Frequently mentioned for their unorthodox business practices, Zappos has again gone off course with another standard business practice. Rather than posting a job description on their website, they decided to use technology and social media as a way to allow interested candidates to really put their best foot forward, and give them a chance to introduce themselves in fun and creative ways, explaining why they want to work for them. This changed the model from recruiters pouring over resumes and cover letters, looking for skill set matches and reading through work history, to candidates putting themselves front and center, connecting through social media channels, showcasing their talent and selling their skills in such a way that the company can look at where they’d be a great fit, rather than just filling openings as they become available.

Many companies have begun keeping a talent pool they regularly connect with via email and social media, sharing company updates and keeping them apprised of any changes. Staying engaged with talent and building relationships before you have an opening, or before they’re ready to make a job change, positions you better for when the time comes.

No More Job Postings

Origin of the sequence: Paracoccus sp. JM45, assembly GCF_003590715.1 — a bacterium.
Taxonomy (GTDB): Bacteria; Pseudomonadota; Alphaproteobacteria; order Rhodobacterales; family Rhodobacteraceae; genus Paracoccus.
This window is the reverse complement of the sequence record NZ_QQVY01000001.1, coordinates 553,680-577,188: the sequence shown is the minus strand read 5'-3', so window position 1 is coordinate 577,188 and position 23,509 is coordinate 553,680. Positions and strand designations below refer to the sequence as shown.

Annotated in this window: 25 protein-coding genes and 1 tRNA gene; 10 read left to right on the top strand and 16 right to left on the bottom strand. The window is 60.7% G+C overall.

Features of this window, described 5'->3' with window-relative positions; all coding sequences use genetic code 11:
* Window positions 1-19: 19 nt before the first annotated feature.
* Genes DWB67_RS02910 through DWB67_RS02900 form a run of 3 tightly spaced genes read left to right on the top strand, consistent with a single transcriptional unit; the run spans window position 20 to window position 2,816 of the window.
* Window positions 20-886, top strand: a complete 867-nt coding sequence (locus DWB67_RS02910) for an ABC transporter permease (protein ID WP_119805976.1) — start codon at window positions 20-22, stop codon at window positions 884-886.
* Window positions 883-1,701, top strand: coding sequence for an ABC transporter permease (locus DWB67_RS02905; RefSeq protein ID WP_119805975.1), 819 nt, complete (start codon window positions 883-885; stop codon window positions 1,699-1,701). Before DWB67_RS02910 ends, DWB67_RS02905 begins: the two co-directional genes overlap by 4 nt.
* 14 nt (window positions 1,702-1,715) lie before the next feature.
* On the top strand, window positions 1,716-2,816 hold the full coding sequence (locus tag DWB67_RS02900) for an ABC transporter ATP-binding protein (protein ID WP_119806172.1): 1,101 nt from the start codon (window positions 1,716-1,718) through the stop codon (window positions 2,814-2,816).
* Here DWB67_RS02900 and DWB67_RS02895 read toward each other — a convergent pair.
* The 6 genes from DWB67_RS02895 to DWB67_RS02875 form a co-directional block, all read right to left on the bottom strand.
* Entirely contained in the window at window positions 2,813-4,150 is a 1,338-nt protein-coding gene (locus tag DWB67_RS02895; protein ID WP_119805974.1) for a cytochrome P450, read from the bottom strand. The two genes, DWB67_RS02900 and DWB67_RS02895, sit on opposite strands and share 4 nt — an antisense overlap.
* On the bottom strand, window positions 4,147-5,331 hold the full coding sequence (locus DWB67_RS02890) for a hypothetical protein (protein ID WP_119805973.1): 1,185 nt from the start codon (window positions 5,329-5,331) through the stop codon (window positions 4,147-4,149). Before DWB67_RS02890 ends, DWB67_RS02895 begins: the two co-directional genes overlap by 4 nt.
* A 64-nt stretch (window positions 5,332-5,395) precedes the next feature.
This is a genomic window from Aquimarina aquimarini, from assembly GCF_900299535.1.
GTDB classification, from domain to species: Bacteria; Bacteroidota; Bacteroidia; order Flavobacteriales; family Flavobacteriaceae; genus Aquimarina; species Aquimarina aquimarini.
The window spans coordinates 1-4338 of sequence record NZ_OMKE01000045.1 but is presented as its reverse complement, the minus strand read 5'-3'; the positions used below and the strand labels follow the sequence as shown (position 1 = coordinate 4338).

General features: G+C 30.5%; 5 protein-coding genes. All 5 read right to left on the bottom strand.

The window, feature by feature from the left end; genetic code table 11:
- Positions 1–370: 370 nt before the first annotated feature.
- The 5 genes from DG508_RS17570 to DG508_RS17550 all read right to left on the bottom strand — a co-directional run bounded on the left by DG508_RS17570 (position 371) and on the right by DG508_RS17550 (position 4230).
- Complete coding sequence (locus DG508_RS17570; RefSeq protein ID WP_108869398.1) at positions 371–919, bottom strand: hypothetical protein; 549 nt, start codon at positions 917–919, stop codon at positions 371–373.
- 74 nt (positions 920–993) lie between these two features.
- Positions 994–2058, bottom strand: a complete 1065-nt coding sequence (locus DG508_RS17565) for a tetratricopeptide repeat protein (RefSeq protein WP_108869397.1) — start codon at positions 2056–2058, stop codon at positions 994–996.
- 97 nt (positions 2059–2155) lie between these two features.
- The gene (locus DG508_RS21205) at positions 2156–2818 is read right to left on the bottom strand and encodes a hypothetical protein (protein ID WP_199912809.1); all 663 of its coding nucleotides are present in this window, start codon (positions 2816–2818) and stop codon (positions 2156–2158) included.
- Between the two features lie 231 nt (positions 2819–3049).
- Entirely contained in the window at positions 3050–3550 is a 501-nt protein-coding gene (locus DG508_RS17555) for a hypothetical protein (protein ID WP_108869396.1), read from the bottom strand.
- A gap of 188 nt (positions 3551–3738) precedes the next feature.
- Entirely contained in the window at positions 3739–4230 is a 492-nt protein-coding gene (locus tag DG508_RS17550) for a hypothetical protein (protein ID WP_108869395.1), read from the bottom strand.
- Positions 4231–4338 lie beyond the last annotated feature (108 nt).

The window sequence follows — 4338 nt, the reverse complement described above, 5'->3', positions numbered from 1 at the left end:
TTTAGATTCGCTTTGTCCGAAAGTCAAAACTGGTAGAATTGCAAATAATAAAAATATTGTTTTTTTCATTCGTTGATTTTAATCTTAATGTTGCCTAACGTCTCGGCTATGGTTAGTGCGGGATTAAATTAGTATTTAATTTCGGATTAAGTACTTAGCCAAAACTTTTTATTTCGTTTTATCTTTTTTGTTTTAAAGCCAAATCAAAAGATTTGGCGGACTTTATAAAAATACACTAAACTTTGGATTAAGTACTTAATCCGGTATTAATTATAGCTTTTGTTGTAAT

At least not the ones we’re all used to. Another change that Zappos adopted was to do away with traditional job postings in favor of a posting that showcases their culture and sells their benefits. Instead of a bulleted list of tasks filled with keywords and requirements, consider highlighting those things about your company and your culture that make working for you rewarding.

A set of tasks does not entirely describe the actual work someone does, not if you expect them to be happy. Look at job descriptions and make sure they’re fresh and reflective of the work being done, and needing to be done. Positions evolve and change over time. Additionally, people need to know what expectations are being set for them; what they’re working toward. They need more than a checklist of tasks to complete in a day. What is their big picture? What long-term objectives are they working toward? This sets them up for a more satisfying career within your organization.